The present value that results from this thought investment is this investor’s “personal value” and will reflect their biases. We define a bias as a systematic deviation from rational valuation; it will be the result of either a systematic misestimation or a psychological trait or a combination of these. An investment’s personal value might differ from its “market value” which is its current price traded in a financial market and results from the aggregation of the personal values of all market participants, weighted by the size of their transactions. This implies that market value can also be subject to bias. Personal value and market value can differ from “intrinsic (or fair) value” which is “a measure of what an [investment] is worth [and] is arrived at by means of a [rational] objective calculation or complex financial model” [1] and is therefore free of biases [2].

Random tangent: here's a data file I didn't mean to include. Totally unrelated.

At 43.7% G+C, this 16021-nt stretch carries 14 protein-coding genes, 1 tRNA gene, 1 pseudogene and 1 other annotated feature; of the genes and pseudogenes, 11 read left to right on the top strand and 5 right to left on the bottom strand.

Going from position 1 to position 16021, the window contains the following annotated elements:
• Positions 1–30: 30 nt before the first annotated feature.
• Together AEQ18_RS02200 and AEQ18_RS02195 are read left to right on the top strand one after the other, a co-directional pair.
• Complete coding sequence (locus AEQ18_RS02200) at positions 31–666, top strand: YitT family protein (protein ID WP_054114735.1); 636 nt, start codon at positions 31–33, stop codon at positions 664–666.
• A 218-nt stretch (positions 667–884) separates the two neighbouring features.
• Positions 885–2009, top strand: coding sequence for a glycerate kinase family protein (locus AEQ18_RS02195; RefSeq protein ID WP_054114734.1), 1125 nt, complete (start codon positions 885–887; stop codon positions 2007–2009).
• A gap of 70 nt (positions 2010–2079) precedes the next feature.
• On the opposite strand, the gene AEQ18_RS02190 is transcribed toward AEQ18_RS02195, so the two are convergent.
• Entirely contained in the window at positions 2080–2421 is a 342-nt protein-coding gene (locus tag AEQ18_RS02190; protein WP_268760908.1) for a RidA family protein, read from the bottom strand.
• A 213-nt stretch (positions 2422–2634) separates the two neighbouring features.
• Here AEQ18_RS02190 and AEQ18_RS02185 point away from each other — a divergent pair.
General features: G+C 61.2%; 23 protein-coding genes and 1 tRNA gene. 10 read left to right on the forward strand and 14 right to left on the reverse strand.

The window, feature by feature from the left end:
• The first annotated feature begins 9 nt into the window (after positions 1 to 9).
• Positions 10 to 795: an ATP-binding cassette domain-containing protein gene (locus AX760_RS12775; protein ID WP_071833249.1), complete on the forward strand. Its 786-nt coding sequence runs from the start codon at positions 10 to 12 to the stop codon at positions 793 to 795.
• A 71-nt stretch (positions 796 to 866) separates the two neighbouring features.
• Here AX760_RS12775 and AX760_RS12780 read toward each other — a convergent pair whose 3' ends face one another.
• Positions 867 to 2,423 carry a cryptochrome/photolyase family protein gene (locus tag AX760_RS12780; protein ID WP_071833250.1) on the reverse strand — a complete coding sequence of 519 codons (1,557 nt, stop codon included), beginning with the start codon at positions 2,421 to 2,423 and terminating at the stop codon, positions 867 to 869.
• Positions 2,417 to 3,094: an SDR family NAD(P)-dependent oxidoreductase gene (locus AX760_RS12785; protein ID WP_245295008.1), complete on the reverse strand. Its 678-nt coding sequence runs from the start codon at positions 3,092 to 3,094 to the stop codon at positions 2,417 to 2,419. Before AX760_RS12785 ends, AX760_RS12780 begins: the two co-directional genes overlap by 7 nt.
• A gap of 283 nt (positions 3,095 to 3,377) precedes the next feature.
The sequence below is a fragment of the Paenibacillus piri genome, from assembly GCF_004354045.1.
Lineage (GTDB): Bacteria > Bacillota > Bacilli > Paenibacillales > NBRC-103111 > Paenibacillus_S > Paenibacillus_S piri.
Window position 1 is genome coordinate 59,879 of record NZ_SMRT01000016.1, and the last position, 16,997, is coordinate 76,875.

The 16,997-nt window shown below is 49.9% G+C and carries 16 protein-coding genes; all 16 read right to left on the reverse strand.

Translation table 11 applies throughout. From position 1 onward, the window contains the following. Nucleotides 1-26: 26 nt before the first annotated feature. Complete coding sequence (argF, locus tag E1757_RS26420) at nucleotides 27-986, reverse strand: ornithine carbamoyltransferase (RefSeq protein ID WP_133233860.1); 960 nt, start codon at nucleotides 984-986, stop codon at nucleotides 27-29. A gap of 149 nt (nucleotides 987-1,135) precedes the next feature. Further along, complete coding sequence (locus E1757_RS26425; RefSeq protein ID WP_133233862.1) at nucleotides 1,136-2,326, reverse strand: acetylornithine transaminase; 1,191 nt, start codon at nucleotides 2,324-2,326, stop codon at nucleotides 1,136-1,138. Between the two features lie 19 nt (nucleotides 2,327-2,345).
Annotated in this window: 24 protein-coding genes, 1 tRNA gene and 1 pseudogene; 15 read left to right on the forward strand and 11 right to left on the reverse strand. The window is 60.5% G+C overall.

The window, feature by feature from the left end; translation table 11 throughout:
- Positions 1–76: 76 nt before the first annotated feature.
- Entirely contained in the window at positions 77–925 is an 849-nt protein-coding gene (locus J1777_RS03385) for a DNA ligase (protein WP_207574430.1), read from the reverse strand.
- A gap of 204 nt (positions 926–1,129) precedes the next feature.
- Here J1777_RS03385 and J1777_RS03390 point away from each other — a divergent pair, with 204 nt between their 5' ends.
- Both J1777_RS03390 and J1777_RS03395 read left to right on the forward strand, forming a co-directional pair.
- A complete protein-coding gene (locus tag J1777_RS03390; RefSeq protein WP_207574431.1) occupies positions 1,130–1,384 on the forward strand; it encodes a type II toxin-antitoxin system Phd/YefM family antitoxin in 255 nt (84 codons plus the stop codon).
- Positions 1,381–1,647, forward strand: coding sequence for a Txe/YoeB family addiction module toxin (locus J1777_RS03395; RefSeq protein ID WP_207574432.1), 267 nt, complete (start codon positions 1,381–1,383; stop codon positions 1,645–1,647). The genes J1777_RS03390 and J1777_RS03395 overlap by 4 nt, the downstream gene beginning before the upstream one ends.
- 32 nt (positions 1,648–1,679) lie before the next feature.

Blake and Pickles (2022) established the MTT valuation framework and used it to explain how a closed-end investment company might trade at a market price other than its net asset value [3] – which is an anomaly in a rational world. In Section 2 of the present paper, we generalise the framework to accommodate investments with periodic funding cash-flows and to introduce five parameters that measure the degree of rationality of (or, alternatively, the degree of bias in) valuation. Section 3 then considers a range of real-world examples of biased financial investment valuations. Section 4 concludes.

## 2. The mental time travel valuation framework

### 2.1 The basic framework